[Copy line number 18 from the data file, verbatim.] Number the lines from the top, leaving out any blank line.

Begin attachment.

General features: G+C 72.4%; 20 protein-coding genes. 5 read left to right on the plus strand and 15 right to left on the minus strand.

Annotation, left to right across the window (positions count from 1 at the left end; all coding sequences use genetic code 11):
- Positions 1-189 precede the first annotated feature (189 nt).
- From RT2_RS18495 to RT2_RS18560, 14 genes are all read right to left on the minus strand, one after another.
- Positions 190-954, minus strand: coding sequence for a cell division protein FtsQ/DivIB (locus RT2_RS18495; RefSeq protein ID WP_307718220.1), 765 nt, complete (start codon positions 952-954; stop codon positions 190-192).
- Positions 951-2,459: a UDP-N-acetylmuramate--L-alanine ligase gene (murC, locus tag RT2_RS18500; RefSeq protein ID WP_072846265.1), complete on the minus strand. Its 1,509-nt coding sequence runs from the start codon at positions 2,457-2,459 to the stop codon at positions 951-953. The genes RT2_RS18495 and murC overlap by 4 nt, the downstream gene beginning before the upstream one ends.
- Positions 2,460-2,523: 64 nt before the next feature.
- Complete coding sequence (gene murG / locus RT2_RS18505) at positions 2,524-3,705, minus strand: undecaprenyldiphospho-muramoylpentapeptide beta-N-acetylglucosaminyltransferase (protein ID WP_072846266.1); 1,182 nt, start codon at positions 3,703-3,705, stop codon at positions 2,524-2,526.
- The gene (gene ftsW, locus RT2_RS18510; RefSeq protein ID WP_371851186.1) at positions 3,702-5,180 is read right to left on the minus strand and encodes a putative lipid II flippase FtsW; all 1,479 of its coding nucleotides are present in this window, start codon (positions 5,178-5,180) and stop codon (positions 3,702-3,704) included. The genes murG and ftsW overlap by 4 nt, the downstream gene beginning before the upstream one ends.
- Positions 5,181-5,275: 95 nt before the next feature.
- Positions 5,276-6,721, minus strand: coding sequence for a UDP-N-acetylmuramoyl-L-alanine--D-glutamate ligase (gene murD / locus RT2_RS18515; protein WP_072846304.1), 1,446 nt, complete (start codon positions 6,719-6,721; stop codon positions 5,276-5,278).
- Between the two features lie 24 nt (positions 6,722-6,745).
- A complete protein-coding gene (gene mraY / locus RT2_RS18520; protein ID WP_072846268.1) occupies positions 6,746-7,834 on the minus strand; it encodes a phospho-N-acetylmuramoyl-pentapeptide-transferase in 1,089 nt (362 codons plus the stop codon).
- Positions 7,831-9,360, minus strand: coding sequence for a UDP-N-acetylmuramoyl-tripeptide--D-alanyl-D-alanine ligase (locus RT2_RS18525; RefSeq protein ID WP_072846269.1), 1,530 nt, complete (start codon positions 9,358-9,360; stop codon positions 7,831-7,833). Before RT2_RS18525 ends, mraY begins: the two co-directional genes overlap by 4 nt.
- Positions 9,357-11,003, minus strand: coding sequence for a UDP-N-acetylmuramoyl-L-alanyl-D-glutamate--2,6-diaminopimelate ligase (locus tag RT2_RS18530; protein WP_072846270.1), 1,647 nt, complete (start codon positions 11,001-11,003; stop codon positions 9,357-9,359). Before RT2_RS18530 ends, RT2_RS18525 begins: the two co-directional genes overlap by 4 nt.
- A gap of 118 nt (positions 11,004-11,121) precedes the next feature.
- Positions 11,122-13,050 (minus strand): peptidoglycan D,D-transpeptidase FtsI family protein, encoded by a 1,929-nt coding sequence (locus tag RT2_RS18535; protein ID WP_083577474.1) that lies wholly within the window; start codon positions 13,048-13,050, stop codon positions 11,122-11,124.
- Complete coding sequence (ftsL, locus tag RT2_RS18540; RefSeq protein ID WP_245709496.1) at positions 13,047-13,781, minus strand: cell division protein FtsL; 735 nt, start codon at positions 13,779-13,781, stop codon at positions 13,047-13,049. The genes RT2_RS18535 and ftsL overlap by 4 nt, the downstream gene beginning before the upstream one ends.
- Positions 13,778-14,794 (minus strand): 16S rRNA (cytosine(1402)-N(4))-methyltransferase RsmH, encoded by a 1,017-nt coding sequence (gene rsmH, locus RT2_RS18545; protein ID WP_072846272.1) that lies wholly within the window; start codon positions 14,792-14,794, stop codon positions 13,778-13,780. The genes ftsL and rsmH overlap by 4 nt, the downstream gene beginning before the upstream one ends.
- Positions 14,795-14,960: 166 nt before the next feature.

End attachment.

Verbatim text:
- Complete coding sequence (ftsL, locus tag RT2_RS18540; RefSeq protein ID WP_245709496.1) at positions 13,047-13,781, minus strand: cell division protein FtsL; 735 nt, start codon at positions 13,779-13,781, stop codon at positions 13,047-13,049. The genes RT2_RS18535 and ftsL overlap by 4 nt, the downstream gene beginning before the upstream one ends.